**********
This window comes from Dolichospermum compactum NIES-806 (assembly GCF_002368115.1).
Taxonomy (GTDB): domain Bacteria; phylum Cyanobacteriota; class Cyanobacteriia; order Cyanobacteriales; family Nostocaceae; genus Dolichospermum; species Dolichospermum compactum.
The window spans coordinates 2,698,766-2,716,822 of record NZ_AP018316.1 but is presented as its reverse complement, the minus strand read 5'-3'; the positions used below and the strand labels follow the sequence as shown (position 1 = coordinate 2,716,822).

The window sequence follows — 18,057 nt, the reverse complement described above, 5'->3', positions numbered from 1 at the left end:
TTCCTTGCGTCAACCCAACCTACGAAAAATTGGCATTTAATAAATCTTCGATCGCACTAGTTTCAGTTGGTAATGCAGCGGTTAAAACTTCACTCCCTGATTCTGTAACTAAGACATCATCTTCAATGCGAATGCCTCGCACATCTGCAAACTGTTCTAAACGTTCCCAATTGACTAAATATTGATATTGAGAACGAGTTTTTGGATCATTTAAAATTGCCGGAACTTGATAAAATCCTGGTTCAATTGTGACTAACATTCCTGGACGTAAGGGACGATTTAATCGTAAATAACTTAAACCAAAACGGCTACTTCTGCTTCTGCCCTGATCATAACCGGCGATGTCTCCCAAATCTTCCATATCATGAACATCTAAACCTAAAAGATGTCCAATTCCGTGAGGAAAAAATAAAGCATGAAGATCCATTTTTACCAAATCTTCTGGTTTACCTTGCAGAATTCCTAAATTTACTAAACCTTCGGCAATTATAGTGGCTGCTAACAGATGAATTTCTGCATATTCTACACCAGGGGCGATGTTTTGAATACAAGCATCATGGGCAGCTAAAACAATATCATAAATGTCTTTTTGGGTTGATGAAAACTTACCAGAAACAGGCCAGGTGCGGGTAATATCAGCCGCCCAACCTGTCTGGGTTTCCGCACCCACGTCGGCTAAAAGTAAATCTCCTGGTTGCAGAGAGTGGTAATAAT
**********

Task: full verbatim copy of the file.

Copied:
This window comes from Dolichospermum compactum NIES-806 (assembly GCF_002368115.1).
Taxonomy (GTDB): domain Bacteria; phylum Cyanobacteriota; class Cyanobacteriia; order Cyanobacteriales; family Nostocaceae; genus Dolichospermum; species Dolichospermum compactum.
The window spans coordinates 2,698,766-2,716,822 of record NZ_AP018316.1 but is presented as its reverse complement, the minus strand read 5'-3'; the positions used below and the strand labels follow the sequence as shown (position 1 = coordinate 2,716,822).

The window sequence follows — 18,057 nt, the reverse complement described above, 5'->3', positions numbered from 1 at the left end:
TTCCTTGCGTCAACCCAACCTACGAAAAATTGGCATTTAATAAATCTTCGATCGCACTAGTTTCAGTTGGTAATGCAGCGGTTAAAACTTCACTCCCTGATTCTGTAACTAAGACATCATCTTCAATGCGAATGCCTCGCACATCTGCAAACTGTTCTAAACGTTCCCAATTGACTAAATATTGATATTGAGAACGAGTTTTTGGATCATTTAAAATTGCCGGAACTTGATAAAATCCTGGTTCAATTGTGACTAACATTCCTGGACGTAAGGGACGATTTAATCGTAAATAACTTAAACCAAAACGGCTACTTCTGCTTCTGCCCTGATCATAACCGGCGATGTCTCCCAAATCTTCCATATCATGAACATCTAAACCTAAAAGATGTCCAATTCCGTGAGGAAAAAATAAAGCATGAAGATCCATTTTTACCAAATCTTCTGGTTTACCTTGCAGAATTCCTAAATTTACTAAACCTTCGGCAATTATAGTGGCTGCTAACAGATGAATTTCTGCATATTCTACACCAGGGGCGATGTTTTGAATACAAGCATCATGGGCAGCTAAAACAATATCATAAATGTCTTTTTGGGTTGATGAAAACTTACCAGAAACAGGCCAGGTGCGGGTAATATCAGCCGCCCAACCTGTCTGGGTTTCCGCACCCACGTCGGCTAAAAGTAAATCTCCTGGTTGCAGAGAGTGGTAATAAT